EFAC Australia


Rob Imberger gets people to talk about Jesus.

By far the highlight of my move to Bendigo thus far has been the opportunity to share the gospel with at least five people, none of whom I had previous relationships with. Yes, you may have thought it was the search for decent coffee (see previous column), but no, I have more high-minded and spiritual-sounding aspirations now! (That, and I already found my new coffee haunt within four days).
Anyway: this gospel-sharing has been so exciting, sparking a burning fire that all of these people come to know Christ. Two of these opportunities have arisen out of infant baptism visits, which is (if you’ll allow me to wear my heart on my sleeve) the most convincing reason why churches should offer infant baptism: not to get the babies talking about Jesus but to get their parents talking about Jesus. I’m reading through the Gospel of Mark with one particular family, an outcome neither they nor I could ever have envisaged after our first unremarkable visit. God is good!
Other gospel opportunities have arisen by the by and, as the new kid on the block, it’s frankly easier to be blunt and forthright: I have no bridges built to burn! (I’m only half-joking). I suppose the upshot of all this is Praise God for the awesome privilege of being involved in His work, through believing and promoting that the gospel is the power of God for the salvation of everyone who believes (Romans 1:16).
Now, some of you might think this is a regular occurrence for us ministers. After all, when the sermon’s written and the pew sheets are printed, have we not all the time in the world to evangelise the masses? Strangely not. If you ask me or your own Vicar, we will tell you that we tread a well-worn but necessary path, much of which consists of doing the ordinary mundane administrivia that in fact enables (rather than hampers) the more spectacular work of saving souls. That’s why you’ll see us, for example, writing emails, finalising rosters, having cups of coffee, taking days off, reading books. All of this, in some measure, helps free us up and be poised for the kind of awesome opportunities I’ve had of late.

Of course, we can (wittingly or not) become all consumed by the ‘means’ rather than the ‘end’. When church life gets busy, when people are hurting, when home life is difficult, when we’re tired, the glory and joy of sharing Jesus with people who need Him can be obscured, even forgotten. I know that’s what it was like for me, at a certain point recently in my pastoral ministry: so distracted had I become that I’d not shared the gospel with anyone for 10 months! Worse, I didn’t realise the flagrant omission until I tasted again the sweetness of God’s good news on my tongue again like honey (O taste and see that the Lord is good!, said the Psalmist, 34:8).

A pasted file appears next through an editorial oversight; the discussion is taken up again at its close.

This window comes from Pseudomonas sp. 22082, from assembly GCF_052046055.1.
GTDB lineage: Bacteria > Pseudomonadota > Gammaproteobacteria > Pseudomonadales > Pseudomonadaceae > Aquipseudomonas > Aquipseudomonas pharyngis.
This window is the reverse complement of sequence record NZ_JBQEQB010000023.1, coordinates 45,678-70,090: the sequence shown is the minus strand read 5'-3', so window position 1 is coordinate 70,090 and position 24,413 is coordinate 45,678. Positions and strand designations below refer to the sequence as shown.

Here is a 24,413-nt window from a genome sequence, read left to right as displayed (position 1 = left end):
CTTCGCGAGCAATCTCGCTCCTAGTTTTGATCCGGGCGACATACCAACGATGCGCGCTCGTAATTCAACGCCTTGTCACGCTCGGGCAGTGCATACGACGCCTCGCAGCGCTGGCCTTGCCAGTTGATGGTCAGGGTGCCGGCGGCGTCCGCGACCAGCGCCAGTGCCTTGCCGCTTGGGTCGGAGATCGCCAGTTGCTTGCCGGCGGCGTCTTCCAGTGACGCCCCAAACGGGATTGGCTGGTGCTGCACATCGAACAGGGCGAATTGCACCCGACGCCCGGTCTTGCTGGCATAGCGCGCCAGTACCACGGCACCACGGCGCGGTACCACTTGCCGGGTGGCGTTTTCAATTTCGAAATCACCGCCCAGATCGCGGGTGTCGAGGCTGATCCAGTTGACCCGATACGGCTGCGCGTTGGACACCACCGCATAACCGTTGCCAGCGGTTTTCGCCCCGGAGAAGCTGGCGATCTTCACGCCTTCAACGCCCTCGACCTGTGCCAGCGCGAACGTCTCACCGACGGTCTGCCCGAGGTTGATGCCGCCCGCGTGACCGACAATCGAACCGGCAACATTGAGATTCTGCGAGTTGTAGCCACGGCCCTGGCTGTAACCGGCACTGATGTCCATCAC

Naturally, there are complexities. When the gospel is the stench of death to those who are perishing (2 Corinthians 2:16), you’re going to get backlash sometimes. Plus, there are seasons (usually when God wants to keep me humble) when God uses someone else to make a new Christian, and you just sit back. And then there are people’s expectations of what a pastor/minister/curate/rector is meant to be doing with their time, which can oscillate between the highly reasonable to the highly unreasonable.
Given all this, can you please pray for me, for your ministry teams, and for yourselves: that we would be poised to share God’s powerful gospel, undeterred by distractions and freed up by empowering means? And please can you can pray for those I’ve shared the gospel with in the past two months, that they would call on and believe in the One they’ve now heard about (Romans 10:14)?

Rob Imberger is a rookie minister, with the privilege of pastoring in a new church setting with the lovely folk of the South East Bendigo parish. Rob and Camille have also recently become first time parents, so bring on the coffee!